There was no signature on the note, but one crude symbol. Being in a unique position, Jay was able to recognize what it was supposed to be: a dove. A quite similar dove had adorned the signatures on the rather lovely paintings done by Valdis Morrision Seabrook.


The messenger said he would wait for a reply. Jay told him he was the reply, and to take him with him.


"I cannot. I have no orders pertaining to this situation."


Jay's father intervened. "We really can't sell the painting. It doesn't belong to us."


"The buyer would like to know the name and address of the artist then."


"If your employer is so captivated with this art piece that he can't give it up, I suppose I can ask the artist myself," Jay said, adding, "But then I would like to meet the buyer and tell him what the ambitions are myself."


The messenger had said he would communicate this to the buyer, and left.


Jay couldn't ask Sani McGibbons herself about whether she would like to sell her painting, because she didn't know it was hanging inside a museum right now, so he did the next best thing.


Tank Gibbon, her half brother, had wispy dark hair that looked ready to blow off in a gust of wind. He was mostly anti-social, and the only reason Jay and Tank had begun speaking was because Jay had seen someone who looked like Tank at the scene of the crime.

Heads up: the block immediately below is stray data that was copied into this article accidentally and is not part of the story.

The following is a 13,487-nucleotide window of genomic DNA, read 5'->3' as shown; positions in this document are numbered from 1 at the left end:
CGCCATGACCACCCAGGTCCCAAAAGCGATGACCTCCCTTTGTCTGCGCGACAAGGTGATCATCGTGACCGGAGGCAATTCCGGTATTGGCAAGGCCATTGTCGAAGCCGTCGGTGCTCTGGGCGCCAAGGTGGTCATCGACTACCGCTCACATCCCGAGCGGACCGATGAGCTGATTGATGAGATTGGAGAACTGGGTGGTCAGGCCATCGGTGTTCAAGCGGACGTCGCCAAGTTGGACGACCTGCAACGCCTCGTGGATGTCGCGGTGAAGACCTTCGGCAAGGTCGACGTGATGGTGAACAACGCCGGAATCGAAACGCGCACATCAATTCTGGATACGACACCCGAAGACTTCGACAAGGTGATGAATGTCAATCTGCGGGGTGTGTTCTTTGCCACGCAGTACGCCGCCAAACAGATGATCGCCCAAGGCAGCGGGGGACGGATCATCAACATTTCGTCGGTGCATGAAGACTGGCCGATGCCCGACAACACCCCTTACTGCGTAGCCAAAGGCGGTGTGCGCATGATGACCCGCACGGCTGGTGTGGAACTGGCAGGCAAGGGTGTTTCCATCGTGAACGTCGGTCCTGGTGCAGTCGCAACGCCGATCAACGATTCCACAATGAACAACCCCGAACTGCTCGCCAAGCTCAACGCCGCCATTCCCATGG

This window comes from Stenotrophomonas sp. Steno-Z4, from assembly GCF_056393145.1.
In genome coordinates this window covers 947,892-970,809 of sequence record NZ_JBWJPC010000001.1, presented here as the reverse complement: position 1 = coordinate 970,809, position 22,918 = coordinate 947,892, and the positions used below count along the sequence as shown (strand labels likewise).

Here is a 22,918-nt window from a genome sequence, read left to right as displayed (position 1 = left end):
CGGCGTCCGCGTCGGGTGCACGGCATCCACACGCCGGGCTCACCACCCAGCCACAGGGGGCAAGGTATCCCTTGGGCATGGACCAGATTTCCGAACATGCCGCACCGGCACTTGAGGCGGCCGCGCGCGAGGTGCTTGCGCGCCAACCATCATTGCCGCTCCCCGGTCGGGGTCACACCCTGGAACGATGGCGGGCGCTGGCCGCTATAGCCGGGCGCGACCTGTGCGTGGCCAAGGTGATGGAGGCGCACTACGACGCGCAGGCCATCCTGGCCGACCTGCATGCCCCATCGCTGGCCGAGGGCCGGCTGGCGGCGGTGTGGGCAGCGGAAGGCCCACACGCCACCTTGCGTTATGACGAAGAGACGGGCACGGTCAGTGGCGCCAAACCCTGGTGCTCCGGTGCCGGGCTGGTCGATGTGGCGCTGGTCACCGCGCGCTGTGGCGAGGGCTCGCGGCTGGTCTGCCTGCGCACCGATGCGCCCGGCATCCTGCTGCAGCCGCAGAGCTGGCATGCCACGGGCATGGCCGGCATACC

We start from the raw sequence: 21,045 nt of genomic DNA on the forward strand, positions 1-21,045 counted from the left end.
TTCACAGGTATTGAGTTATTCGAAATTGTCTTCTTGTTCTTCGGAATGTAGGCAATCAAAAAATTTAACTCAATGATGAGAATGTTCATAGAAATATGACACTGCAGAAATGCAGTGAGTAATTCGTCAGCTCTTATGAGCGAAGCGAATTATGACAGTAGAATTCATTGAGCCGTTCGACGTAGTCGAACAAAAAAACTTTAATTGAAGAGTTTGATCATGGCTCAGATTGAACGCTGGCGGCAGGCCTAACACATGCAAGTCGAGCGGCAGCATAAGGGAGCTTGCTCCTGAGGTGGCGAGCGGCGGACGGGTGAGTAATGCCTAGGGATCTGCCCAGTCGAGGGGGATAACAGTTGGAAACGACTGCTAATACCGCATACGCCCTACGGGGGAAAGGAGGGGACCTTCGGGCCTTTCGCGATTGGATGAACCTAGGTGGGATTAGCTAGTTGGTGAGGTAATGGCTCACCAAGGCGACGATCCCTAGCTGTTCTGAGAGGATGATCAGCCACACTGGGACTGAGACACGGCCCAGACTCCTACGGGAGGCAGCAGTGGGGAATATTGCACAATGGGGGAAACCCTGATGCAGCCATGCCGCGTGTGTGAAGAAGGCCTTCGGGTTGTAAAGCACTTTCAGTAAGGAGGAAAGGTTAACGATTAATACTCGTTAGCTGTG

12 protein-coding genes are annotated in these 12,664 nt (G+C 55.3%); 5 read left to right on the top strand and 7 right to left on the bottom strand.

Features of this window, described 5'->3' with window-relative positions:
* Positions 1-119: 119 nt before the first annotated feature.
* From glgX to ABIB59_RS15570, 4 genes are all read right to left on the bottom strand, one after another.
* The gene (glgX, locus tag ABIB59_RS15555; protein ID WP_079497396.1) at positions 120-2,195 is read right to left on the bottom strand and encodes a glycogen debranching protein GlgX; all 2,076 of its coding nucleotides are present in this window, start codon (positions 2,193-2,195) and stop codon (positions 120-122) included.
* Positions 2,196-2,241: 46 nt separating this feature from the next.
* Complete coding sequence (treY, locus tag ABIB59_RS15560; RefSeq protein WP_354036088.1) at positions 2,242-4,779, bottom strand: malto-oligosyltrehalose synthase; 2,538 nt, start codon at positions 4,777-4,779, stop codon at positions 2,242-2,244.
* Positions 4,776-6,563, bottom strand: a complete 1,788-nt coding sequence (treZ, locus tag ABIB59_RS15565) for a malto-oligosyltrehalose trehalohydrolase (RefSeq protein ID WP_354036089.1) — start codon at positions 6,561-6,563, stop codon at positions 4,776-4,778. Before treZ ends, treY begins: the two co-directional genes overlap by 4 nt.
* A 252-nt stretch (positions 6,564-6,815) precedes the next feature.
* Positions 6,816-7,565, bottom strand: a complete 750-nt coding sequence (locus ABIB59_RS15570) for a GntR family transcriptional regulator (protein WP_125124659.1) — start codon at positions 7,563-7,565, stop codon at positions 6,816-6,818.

"Money... W-What are you talking about, Marion?"


"It doesn't matter. Just tell me a price. I don't know that you will get it, but I need a number, in case."


"It doesn't feel right making money off that thing."


"No, it doesn't, but people have bought Picasso. It's not our fault. And you don't have to give the money to your sister and make her head go big. Keep it for your futures."


"Marion... speaking of my half sister... She's been meeting this guy."


Smiling sweetly, Jay asked, "And so?"


"I never see his face. It seems... well, very scary. I was hoping you might look into it."


"Let's each of us take care of our own sisters, shall we?"